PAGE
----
For a more lively choice, you can “dive” by alternating elevating one arm and the contrary leg, all while executing an isometric hold, she mentions. “Interchanging extremities will test your midpoint of gravitation, urging your profound abdominal muscles to exert more effort in maintaining your midpoint and core supported,” suggests Reuss.

Traditional Superman Exercise with Reverse Snow Angel for Shoulder Activation

To ignite your shoulders, you can also try the traditional superman exercise with a reverse snow angel, according to Reuss. At the pinnacle of the movement, extend your arms outwards to the sides and downwards towards your buttocks. Bring your hands together at the top of your glutes, and then slowly lower your limbs to the floor.

Building Core Endurance with Supermans

To enhance core endurance, incorporate a few repetitions of supermans into your routine. After completing the initial supermans, while maintaining the pose, roll your body over to the side until you’re on your stomach again. Then, perform a few more reps. According to Reuss, this movement requires mastering abdominal control and engages all core musculature in various planes of movement. To conclude the roll, she suggests performing a hollow hold, which is the opposite of a superman.

Common Mistakes in the Superman Exercise

Despite its seemingly simple nature, there are several common mistakes that can make the superman exercise painful, less effective, and exhausting, warns Reuss. One significant error she often observes is excessive movement of the neck instead of keeping it in a neutral position. To avoid this, she advises envisioning holding a lacrosse ball under your chin. This helps maintain a neutral neck and minimizes strain on the neck and shoulders.

Another crucial aspect to consider is breathing. Reuss explains that it is essential to avoid holding your breath during the exercise as it can lead to quick exhaustion. Instead, she suggests breathing purposefully by inhaling as you lift off your limbs and exhaling as you return to the starting position. Counting the reps can also serve as a helpful reminder to breathe properly.

Lastly, it is important to perform the superman exercise at a controlled pace. Rapidly completing the repetitions may reduce its effectiveness by minimizing the time spent under tension. Reuss recommends holding the position for about one to two seconds during a standard superman exercise.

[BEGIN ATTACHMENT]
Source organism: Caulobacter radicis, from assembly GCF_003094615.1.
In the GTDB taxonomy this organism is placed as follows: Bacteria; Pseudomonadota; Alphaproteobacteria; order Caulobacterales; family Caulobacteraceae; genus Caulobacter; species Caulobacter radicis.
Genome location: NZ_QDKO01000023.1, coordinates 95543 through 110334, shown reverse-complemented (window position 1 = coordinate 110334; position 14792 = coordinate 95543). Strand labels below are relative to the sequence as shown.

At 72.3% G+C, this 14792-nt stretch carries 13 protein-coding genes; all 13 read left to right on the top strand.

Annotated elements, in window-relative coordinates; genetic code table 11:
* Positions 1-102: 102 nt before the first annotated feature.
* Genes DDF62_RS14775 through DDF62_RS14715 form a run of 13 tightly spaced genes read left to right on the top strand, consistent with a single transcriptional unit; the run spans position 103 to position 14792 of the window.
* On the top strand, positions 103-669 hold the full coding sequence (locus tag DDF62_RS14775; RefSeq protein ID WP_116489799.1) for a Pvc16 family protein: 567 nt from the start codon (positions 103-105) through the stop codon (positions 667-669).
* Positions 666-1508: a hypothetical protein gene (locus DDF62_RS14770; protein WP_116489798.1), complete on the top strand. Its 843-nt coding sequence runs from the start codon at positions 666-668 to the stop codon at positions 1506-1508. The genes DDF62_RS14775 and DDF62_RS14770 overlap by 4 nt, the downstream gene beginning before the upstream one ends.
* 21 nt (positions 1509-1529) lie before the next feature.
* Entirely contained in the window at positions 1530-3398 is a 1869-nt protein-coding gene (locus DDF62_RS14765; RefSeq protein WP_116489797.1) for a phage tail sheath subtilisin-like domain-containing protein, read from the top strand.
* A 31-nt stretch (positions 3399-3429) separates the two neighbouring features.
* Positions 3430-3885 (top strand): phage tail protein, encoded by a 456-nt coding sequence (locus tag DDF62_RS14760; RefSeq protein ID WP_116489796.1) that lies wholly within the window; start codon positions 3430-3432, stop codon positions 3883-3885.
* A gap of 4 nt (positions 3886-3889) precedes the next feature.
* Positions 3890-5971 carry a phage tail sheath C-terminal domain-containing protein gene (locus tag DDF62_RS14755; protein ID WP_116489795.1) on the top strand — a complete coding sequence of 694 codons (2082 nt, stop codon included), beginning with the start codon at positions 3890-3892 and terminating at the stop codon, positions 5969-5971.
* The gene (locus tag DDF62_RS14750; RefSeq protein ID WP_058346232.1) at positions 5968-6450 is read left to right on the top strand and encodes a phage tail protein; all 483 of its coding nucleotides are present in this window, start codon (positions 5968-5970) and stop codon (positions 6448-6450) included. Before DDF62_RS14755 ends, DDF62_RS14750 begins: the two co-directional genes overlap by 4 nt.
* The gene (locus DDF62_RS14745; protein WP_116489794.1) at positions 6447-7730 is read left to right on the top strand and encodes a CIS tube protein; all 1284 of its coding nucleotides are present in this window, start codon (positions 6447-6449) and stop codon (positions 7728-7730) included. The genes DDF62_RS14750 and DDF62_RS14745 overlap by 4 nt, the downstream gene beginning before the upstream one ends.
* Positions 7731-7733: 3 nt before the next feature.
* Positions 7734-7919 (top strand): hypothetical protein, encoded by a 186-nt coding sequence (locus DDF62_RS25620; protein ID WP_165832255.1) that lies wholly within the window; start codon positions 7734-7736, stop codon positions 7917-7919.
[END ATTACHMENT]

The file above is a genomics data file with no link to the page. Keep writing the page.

Incorporating the Superman Exercise into Your Routine

Before adding the superman exercise to your training regimen, Reuss suggests checking your ability to comfortably raise your hands overhead from a prone position. If there is any discomfort around your shoulder joints, it may be necessary to start with a modified version to reduce this discomfort. Focus on improving shoulder mobility before progressing to the classic move.

Whether you choose the conventional superman exercise or a modified version, Reuss recommends performing two sets of 10 to 12 repetitions as a warm-up exercise before your workout, two to three times a week. She personally finds this exercise beneficial as part of her preparation before strength training, activating the posterior chain and opening up the shoulders by incorporating a reverse snow angel.

Additionally, you can include the superman exercise within a strength training workout. It works well as a superset exercise with a compound movement, especially if enhancing the posterior chain or improving posture is a priority. However, ensure that it doesn’t exhaust you before the primary lift.

For instance, you could perform a compound workout, like the kettlebell deadlift or front squats, and utilize your rest period for eight repetitions of extraordinary power.” In this scenario, strive to complete three sets of eight to 12 repetitions per session, she suggests.

While most individuals will benefit from tackling the superhuman exercise, you’ll want to consult your healthcare provider before attempting it if you suffer from chronic back problems, says Reuss. “The exercise does involve excessive bending of the spine, which can cause additional strain,” she explains. Once you’ve received approval and feel ready to try the superman exercise, keep in mind that appearances can be deceptive. “It may appear easier than it truly is — my clients love to remind me of this,” says Reuss. “But isn’t that the superhero aspect of it? Unleashing your own potential and determination.